Glacier Peak senior Ethan Kelly — who plays in the marching band and does theater — holds his clarinet at the school on Friday, Sept. 13, 2019 in Snohomish, Wash. (Andy Bronson / The Herald)

Glacier Peak senior Ethan Kelly — who plays in the marching band and does theater — holds his clarinet at the school on Friday, Sept. 13, 2019 in Snohomish, Wash. (Andy Bronson / The Herald)

Band friends turned to family for this Glacier Peak senior

Ethan Kelly, 17, has played clarinet for years. After high school, he hopes to study sound design.

SNOHOMISH — Ethan Kelly, 17, is a senior at Glacier Peak High School.

He joined band in the sixth grade and has been playing clarinet ever since. He’s in multiple clubs, such as theater, Model United Nations and honor society. He hopes to study sound design in college.

Question: What have been some of your favorite classes?

Answer: This is really the first opportunity I’ve had to explore electives — being in band all four years has taken up that room. I’m trying out AP computer science. That’s probably my favorite class so far.

Q: Why’d you choose computer science?

A: Working with computers has always been fun and I’ve wanted to explore that, especially considering that my career in the future might involve programming.

Q: What do you want to do after high school?

A: I want to go to college, and the degree I’m going for is pretty specific. They don’t actually have any in-state colleges that offer it, so I might have to go out of state.

My plan is to study sound design, or sound engineering. The only in-state school is DigiPen Institute of Technology (in Redmond), and out-of-state I’d probably go to Montana State University.

Q: What is sound design?

A: It’s not necessarily the art of composing, but more of creating sound effects to put into films, video games, that sort of thing.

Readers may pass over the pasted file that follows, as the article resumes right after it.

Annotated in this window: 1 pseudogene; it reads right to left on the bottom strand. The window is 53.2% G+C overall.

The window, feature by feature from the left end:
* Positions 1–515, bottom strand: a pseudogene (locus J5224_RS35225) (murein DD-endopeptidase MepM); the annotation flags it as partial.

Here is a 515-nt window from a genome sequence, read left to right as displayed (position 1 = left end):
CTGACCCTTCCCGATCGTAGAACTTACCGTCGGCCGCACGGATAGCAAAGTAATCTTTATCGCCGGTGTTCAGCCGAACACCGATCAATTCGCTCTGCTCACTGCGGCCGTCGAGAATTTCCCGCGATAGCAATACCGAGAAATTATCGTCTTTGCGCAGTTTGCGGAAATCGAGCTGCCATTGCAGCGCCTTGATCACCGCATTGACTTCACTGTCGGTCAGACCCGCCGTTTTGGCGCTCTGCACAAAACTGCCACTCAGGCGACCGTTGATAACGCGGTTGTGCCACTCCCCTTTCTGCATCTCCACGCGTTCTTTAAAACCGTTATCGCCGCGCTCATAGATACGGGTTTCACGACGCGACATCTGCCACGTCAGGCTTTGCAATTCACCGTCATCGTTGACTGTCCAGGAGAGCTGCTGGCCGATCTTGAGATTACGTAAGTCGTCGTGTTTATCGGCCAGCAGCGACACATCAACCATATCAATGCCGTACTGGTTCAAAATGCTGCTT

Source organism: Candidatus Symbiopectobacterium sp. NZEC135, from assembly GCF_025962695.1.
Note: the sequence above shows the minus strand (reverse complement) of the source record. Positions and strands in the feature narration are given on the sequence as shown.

Q: How’d you decide that’s what you want to do?

A: I knew I wanted to do music post-high school, and sadly the only real availability is either being a music teacher or being a professional performer. I decided to explore other possibilities and by merging my passion for technology and passion for music, I found that sound design would probably be the best way to go.

Q: How’d you get into music?

A: It started back in elementary school. I have my music teachers to thank, specifically, Ms. (Andrea) Peterson. She received the award for (National Teacher of the Year in 2007). Coming into sixth grade I heard there was a band I could join and I immediately signed up. At first I wanted to be a percussionist. Clarinet was my second choice. I would never go back knowing the people I’ve met and the memories I’ve made in the clarinet section.

Q: Tell me about theater club?

A: I’ve helped backstage in the lighting crew, particularly with last year’s production, I was on spotlight.

It started with the spring of my sophomore year, when I heard there was a pit orchestra that played with the performances. We sit under the stage in the pit and perform the live music.

These past few years I’ve put a focus on getting involved and trying new things. Like Model United Nations, I never would have tried that out in my freshman year.

Q: What made you want to try new things?

A: My freshman year, our band took a trip to Disneyland. This was such an impactful time in my life that I also wrote my college application essay about it.

So at this moment I was a little nervous because a lot of my friends weren’t going, meaning I’d have to meet new people or else I’d probably have a bad time.

So, lucky for me, a couple of upperclassmen noticed I was relatively lonesome, and so I got quote-unquote, adopted.

The tradition goes that juniors adopt freshman, then they’ll hang out together on this sort of trip. But this wasn’t the ordinary adoption where maybe I’d hang out with a junior and one or two of their friends. Instead, I got basically inaugurated into this band family.

There were I think 12 of us total. We had a really good time. They were all so supportive and enthusiastic about everything that was going on, that I learned to open up as well. I was no longer afraid to dance around in the streets with my friends, or ride those little kid rides. As long as I was with my family, I was having a blast.

Q: What are some challenges you’ve grown from in high school?

A: Taking that first step to get involved, and leaping into the unknown and joining clubs and that sort of thing, wasn’t something I was very comfortable with. Once I broke out of my shell, and I started to go out and meet people, I found I was just enjoying my experiences a lot more.

Stephanie Davey: 425-339-3192; sdavey@heraldnet.com; Twitter: @stephrdavey.

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